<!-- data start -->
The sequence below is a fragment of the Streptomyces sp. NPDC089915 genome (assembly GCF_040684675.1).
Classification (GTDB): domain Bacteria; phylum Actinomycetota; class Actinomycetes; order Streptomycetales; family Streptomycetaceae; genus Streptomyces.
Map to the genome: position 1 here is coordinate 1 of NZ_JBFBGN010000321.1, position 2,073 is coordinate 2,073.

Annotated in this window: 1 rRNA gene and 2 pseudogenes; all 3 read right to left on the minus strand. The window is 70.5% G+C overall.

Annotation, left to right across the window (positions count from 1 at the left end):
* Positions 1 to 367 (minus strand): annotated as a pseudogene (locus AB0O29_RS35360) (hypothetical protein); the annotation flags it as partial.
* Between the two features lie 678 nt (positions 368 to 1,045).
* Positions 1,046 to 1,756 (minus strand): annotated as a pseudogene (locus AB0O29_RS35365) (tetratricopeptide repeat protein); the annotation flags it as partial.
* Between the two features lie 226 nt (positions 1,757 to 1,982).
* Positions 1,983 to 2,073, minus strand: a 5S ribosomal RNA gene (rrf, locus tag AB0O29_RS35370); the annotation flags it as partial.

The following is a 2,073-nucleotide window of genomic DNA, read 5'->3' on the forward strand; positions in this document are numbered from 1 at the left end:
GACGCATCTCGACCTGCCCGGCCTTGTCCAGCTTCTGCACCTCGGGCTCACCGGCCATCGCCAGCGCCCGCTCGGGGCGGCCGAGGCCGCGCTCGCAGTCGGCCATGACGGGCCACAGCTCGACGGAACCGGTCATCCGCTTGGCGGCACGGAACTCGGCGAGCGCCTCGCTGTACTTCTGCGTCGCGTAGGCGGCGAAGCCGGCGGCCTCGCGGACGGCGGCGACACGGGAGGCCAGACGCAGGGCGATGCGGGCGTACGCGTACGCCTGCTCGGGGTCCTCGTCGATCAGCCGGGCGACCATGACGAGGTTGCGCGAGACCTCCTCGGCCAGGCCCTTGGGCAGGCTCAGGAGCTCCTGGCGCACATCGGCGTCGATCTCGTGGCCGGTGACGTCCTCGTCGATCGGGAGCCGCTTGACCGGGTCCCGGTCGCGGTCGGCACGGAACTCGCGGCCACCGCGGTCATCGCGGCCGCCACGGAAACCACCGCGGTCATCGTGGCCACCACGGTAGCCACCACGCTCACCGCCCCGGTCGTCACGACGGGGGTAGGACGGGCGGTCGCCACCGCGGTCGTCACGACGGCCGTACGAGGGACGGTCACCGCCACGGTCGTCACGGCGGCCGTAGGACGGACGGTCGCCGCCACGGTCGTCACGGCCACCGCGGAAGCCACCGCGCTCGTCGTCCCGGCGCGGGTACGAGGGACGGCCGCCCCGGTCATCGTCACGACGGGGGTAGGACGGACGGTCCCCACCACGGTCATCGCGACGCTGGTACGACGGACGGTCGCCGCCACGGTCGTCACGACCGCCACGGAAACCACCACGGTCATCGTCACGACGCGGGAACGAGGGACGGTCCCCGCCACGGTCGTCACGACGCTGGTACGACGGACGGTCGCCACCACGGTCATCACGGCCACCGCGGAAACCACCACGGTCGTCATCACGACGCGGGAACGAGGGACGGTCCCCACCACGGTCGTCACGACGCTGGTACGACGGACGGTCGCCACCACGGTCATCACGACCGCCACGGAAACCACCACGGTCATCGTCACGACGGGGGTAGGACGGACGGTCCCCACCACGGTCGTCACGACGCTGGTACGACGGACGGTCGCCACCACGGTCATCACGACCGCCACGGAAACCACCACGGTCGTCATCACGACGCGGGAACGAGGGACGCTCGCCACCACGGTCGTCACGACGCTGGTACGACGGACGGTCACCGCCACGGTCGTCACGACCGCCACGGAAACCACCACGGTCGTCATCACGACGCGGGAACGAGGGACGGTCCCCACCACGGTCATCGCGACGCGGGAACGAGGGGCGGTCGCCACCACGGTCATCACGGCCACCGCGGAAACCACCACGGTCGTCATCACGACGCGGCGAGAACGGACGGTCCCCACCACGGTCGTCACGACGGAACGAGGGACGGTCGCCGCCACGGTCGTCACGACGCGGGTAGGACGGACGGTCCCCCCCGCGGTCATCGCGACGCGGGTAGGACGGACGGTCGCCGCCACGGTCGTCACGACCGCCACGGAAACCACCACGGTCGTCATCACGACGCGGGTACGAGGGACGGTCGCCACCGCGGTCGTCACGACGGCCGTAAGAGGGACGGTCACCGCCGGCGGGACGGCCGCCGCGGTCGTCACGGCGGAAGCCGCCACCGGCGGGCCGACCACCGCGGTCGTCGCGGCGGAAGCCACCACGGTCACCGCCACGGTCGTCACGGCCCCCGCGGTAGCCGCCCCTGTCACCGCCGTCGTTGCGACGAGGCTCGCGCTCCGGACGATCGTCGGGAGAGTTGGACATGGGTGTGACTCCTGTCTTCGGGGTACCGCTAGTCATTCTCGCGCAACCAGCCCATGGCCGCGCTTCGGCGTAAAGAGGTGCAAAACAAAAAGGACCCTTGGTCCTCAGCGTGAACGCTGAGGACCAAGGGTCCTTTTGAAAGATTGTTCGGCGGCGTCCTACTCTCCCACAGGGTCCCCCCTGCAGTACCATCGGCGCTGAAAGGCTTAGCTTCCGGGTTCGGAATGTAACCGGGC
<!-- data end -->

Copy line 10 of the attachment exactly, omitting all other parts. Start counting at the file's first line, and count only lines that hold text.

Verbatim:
* Positions 1,983 to 2,073, minus strand: a 5S ribosomal RNA gene (rrf, locus tag AB0O29_RS35370); the annotation flags it as partial.